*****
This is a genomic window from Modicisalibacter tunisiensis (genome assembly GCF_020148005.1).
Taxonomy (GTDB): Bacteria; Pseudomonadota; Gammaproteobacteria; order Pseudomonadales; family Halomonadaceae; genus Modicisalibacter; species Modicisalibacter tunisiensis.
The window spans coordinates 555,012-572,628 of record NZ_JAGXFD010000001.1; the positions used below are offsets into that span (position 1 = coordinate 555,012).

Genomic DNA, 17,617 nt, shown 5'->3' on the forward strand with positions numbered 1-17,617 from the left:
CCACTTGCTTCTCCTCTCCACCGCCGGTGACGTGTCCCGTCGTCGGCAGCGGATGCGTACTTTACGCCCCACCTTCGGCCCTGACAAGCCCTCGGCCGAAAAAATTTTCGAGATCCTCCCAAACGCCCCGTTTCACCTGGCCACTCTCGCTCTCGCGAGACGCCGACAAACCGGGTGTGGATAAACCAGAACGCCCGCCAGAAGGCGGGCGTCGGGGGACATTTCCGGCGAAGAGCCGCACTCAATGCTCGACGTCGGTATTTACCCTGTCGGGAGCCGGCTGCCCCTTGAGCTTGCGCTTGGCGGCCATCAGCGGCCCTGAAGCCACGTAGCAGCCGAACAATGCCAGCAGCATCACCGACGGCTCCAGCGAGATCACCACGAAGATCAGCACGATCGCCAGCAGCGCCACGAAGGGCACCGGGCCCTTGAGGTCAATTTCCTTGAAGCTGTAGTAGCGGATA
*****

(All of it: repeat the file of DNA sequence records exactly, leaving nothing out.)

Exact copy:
This is a genomic window from Modicisalibacter tunisiensis (genome assembly GCF_020148005.1).
Taxonomy (GTDB): Bacteria; Pseudomonadota; Gammaproteobacteria; order Pseudomonadales; family Halomonadaceae; genus Modicisalibacter; species Modicisalibacter tunisiensis.
The window spans coordinates 555,012-572,628 of record NZ_JAGXFD010000001.1; the positions used below are offsets into that span (position 1 = coordinate 555,012).

Genomic DNA, 17,617 nt, shown 5'->3' on the forward strand with positions numbered 1-17,617 from the left:
CCACTTGCTTCTCCTCTCCACCGCCGGTGACGTGTCCCGTCGTCGGCAGCGGATGCGTACTTTACGCCCCACCTTCGGCCCTGACAAGCCCTCGGCCGAAAAAATTTTCGAGATCCTCCCAAACGCCCCGTTTCACCTGGCCACTCTCGCTCTCGCGAGACGCCGACAAACCGGGTGTGGATAAACCAGAACGCCCGCCAGAAGGCGGGCGTCGGGGGACATTTCCGGCGAAGAGCCGCACTCAATGCTCGACGTCGGTATTTACCCTGTCGGGAGCCGGCTGCCCCTTGAGCTTGCGCTTGGCGGCCATCAGCGGCCCTGAAGCCACGTAGCAGCCGAACAATGCCAGCAGCATCACCGACGGCTCCAGCGAGATCACCACGAAGATCAGCACGATCGCCAGCAGCGCCACGAAGGGCACCGGGCCCTTGAGGTCAATTTCCTTGAAGCTGTAGTAGCGGATA